What is Atopic Dermatitis?
Atopic dermatitis (also known as AD or eczema) is one of the most common forms of eczema an individual can get. Nearly 18 million Americans have this type of eczema. Atopic dermatitis typically appears red and itchy on a person’s skin. It is commonly found on a person’s cheeks, arms, and/or legs. It is a chronic condition that usually starts in early childhood (after about the first 6 months of a baby’s life) but can occur at any age. As a child gets older, they grow out of eczema but some may have flares all the way up to their adulthood. This condition can sometimes improve throughout a person’s life or get worse. No cure has currently been found for atopic dermatitis. But, there are treatments and self-care measures including Moisture-All that can help relieve and hydrate the skin. Other conditions can spark atopic dermatitis. These include asthma and/or hay fever. Individuals who have these conditions or have family members who obtain them have a higher chance to develop atopic dermatitis.
What Causes Atopic Dermatitis?
A direct external cause has not been discovered for the reason why people get atopic dermatitis. However, researchers do know the related gene variation and other factors that are involved for the condition. The skin on an individual’s body is designed to retain moisture and protect them from outside harm such as bacteria, irritants, and allergens. When these genes are turned on, an individual is vulnerable to this outside harm. When outside bacteria, irritants, or allergens hit the immune system, the body overreacts and produces inflammation as a result. Then the symptoms of the red, itchy, and rashy skin then become present to the individual.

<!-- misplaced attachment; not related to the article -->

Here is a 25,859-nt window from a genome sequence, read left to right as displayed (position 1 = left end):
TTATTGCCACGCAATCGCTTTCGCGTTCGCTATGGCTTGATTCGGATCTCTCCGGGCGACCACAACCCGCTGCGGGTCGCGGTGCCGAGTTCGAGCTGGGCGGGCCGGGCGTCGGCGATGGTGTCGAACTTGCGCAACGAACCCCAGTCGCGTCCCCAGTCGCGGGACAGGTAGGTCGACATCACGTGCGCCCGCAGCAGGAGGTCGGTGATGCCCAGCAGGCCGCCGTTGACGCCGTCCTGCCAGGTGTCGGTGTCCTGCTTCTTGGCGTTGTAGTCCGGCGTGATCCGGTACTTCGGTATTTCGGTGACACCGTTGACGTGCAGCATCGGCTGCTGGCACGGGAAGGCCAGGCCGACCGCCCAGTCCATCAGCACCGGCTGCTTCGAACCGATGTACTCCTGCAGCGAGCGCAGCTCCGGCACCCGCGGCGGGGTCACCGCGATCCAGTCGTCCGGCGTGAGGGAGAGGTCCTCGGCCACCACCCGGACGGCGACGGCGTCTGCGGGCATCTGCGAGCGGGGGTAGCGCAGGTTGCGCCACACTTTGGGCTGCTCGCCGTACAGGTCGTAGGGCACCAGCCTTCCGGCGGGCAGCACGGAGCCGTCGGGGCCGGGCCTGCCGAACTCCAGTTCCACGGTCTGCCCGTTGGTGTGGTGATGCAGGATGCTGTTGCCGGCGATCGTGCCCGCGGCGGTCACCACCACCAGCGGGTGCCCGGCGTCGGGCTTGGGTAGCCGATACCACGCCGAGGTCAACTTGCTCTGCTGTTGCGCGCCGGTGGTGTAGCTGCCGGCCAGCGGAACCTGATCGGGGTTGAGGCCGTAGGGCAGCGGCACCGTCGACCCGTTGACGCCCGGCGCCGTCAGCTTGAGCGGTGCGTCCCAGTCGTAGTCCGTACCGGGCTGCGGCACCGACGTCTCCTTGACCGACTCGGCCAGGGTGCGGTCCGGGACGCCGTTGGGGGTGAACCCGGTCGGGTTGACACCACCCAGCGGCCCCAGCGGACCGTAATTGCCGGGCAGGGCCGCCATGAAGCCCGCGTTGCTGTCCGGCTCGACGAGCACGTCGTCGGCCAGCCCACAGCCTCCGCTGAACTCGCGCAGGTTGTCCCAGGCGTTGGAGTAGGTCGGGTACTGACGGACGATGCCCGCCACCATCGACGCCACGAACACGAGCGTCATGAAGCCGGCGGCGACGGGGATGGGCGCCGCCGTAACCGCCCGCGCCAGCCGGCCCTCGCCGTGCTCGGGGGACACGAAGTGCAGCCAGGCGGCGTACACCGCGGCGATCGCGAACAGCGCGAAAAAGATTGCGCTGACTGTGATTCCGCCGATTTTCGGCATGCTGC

Also, researchers have found that individuals with atopic dermatitis have a mutation of the gene responsible for producing filaggrin. Filaggrin is a type of protein that creates a protective barrier on the very top of the skin. A lack of this protective layer will result in a loss of moisture and be more prone to bacteria and viruses entering the body.
Additionally, since there is a genetic factor that can be tied to an individual getting atopic dermatitis, it runs in families. If a parent has atopic dermatitis, hay fever, or asthma then the chances of a child getting one of these diseases are about 50%. The changes increase greatly if both of the parents display at least some of the conditions. This form of eczema is not contagious. No one can spread this condition to another individual in any way, except genetically.
Atopic Dermatitis Symptoms
Because the condition is chronic, it’s not something that goes away in a few days or weeks. As mentioned above, eczema can get better or worse throughout an individual’s lifetime. The main symptom of atopic dermatitis is very itchy skin. The skin can become very damaged if the individual scratches or rubs the infected area frequently. Atopic dermatitis can form anywhere on the body but is more common on the arms, legs, or cheeks of a person. Additional signs and symptoms of atopic dermatitis include:
- Dry skin
- Red to brownish-gray patches, especially on the hands, feet, ankles, wrists, neck, upper chest, eyelids, inside the bend of the elbows and knees, and in infants, the face and scalp
- Cracks behind the ears
- Small, raised bumps, which may leak fluid and crust over when scratched
- Cracked, scaly skin
- Raw, irritated, and/or swollen skin from rubbing or scratching
Atopic Dermatitis Treatment
Forms of atopic dermatitis are more severe than others. Depending on the condition of eczema, different treatments include topical medications, phototherapy, immunosuppressant drugs, and biologic drugs. Summer Laboratories offers a number of products that help any individual from infants to adults. Our eczema creams and lotions are formulated to treat dry and irritated skin for optimal relief. Please contact us about any questions you might have on our products.